A Chameleon at Harvard

One morning, a couple of months ago, memories of my time at Harvard came to mind and inspired me to design and create a chameleon as a tribute to the Office for Sustainability at Harvard University.

I decided to sculpt a chameleon because chameleons have long been a symbol of change, agility and adaptation, reminding us that we should face big challenges wisely: in nimble manner.  As Harvard University’s President Drew G. Faust states “what is at stake is nothing less than a change in the culture of how we work and live”.

I named my chameleon sculpture Charles in reference to the Charles river, the 129 km (80 miles) long river that flows through eastern Massachusetts, USA, where it travels past the Harvard University in Boston until it reaches the Atlantic Ocean.

Charles is an environmentally friendly sculpture that finds himself in the midst of a color transition: from Crimson to Green, just as faculty, staff and students at Harvard University are making an effort to confront the  “challenges of climate change and sustainability through research and teaching, and by turning research into action on campus in order to model an institutional pathway to a more sustainable future.”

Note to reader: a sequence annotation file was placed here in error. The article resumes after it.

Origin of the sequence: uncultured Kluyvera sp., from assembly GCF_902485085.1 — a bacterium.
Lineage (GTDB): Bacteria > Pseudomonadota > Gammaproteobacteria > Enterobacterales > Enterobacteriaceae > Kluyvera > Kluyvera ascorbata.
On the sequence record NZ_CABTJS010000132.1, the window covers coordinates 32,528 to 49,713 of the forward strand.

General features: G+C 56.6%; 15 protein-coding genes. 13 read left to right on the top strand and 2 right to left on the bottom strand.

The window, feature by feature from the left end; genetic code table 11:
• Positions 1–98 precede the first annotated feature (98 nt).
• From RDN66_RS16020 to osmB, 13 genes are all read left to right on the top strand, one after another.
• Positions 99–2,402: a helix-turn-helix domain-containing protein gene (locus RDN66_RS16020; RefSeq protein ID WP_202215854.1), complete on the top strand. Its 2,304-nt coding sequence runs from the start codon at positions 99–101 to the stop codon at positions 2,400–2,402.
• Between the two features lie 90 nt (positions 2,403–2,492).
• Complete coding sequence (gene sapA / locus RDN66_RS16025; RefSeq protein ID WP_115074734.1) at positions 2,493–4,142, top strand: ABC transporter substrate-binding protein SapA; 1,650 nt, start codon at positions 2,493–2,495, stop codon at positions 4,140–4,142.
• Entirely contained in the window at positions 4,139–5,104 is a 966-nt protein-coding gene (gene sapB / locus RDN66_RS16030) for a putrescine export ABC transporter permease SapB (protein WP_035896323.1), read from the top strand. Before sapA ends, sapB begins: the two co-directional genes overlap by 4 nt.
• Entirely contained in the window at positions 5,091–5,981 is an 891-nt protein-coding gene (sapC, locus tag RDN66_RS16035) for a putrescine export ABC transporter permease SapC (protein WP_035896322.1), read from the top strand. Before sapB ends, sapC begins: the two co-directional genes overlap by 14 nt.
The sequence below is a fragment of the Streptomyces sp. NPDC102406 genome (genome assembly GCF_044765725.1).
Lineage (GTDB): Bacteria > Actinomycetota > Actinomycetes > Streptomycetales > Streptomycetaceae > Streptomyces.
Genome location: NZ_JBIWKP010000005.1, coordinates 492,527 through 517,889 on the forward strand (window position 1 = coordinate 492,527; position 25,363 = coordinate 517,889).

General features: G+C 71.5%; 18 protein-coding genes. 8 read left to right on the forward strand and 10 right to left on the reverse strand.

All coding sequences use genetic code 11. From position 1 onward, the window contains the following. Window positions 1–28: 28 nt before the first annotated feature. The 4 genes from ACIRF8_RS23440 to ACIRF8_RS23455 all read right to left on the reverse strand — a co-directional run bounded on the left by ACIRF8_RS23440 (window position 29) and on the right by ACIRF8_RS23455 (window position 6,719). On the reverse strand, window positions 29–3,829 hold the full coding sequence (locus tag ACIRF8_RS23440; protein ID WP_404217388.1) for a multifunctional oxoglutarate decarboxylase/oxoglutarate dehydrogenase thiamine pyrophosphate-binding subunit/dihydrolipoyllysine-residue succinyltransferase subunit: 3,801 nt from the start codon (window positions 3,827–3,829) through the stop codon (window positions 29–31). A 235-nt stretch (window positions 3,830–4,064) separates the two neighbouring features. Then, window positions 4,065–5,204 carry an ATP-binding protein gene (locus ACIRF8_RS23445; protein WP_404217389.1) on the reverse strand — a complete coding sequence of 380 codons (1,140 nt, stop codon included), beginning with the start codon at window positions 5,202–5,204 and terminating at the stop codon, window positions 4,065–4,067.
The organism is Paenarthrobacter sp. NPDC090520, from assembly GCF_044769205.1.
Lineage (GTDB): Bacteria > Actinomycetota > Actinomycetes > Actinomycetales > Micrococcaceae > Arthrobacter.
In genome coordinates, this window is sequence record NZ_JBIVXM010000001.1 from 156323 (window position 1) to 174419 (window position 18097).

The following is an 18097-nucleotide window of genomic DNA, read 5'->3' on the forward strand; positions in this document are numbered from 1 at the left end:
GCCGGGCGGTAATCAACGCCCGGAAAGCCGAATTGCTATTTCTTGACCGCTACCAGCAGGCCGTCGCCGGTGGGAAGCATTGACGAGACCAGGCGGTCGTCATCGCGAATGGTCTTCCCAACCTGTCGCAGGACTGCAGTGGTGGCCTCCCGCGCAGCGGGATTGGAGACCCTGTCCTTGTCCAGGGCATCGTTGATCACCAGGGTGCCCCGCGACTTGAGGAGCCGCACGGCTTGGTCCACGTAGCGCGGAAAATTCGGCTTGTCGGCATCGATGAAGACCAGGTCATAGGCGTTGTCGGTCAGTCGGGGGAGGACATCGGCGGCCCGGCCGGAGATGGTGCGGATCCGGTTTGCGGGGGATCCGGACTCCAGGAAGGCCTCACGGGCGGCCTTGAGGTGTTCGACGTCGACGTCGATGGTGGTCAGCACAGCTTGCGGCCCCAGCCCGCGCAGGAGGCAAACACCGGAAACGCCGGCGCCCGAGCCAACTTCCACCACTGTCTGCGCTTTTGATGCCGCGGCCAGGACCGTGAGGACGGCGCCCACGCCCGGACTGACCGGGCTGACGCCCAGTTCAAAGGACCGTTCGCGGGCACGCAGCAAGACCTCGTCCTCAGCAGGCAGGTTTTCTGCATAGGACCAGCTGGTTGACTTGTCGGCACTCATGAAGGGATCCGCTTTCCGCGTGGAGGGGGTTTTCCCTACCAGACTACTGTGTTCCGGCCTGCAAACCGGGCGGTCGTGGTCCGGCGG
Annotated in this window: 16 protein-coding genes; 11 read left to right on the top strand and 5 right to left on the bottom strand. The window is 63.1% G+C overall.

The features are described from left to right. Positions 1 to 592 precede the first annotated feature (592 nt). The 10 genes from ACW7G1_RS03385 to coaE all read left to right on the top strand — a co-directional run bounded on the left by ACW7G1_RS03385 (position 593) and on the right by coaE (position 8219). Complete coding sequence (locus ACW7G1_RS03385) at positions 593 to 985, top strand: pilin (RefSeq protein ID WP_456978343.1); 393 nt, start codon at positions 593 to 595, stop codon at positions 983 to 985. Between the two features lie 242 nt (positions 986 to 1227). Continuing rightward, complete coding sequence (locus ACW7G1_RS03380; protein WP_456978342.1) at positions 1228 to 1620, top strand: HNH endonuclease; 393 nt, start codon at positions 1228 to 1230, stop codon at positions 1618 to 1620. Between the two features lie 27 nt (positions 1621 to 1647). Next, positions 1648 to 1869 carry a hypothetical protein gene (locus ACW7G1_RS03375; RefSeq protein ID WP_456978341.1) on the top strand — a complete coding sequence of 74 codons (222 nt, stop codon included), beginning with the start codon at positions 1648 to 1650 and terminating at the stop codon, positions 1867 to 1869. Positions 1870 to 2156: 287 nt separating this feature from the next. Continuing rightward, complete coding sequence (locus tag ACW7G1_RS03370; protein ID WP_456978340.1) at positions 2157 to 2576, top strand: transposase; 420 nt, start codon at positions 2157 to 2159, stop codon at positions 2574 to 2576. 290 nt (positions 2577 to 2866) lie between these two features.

This is in line with the way I recycle and reuse post-use materials in the art pieces I create.

Charles was sculpted with an interior of post-use plastic bags. In retaining trash forever, inside my sculptures, I aim to prevent it from ending up in landfills, be burned, or to be swallowed or eaten by marine wildlife, like sea turtles or whales, thereby killing them.

Charles is now at home by the Charles river, at Harvard University’s Office for Sustainability where I hope he will be continuously inspiring students, staff and faculty to face environmental challenges just as chameleons do in nature; in a nimble manner.   

I would like to thank Harvard’s Office for Sustainability for welcoming Charles and for their efforts and commitment to foster a transition towards sustainability.

Data:
Davit Nava, Charles, 2015, iron structure, post-use plastic bags, used clothing with white glue, acrylic on clay, wooden toothpicks, crystal beads, 15 x 5.3 x 6 in / 38 x 13.5 x 15 cm

Charles detail. Photo by Pamela Daryl Hernández Magaña
Charles detail. Photo by Pamela Daryl Hernández Magaña
Charles from above. Photo by Pamela Daryl Hernández Magaña
Charles from above. Photo by Pamela Daryl Hernández Magaña
Charles front view. Photo by Pamela Daryl Hernández Magaña
Charles front view. Photo by Pamela Daryl Hernández Magaña
Charles view from the front.
Charles view from the front
Charles side view. Photo by Pamela Daryl Hernández Magaña.
Charles side view. Photo by Pamela Daryl Hernández Magaña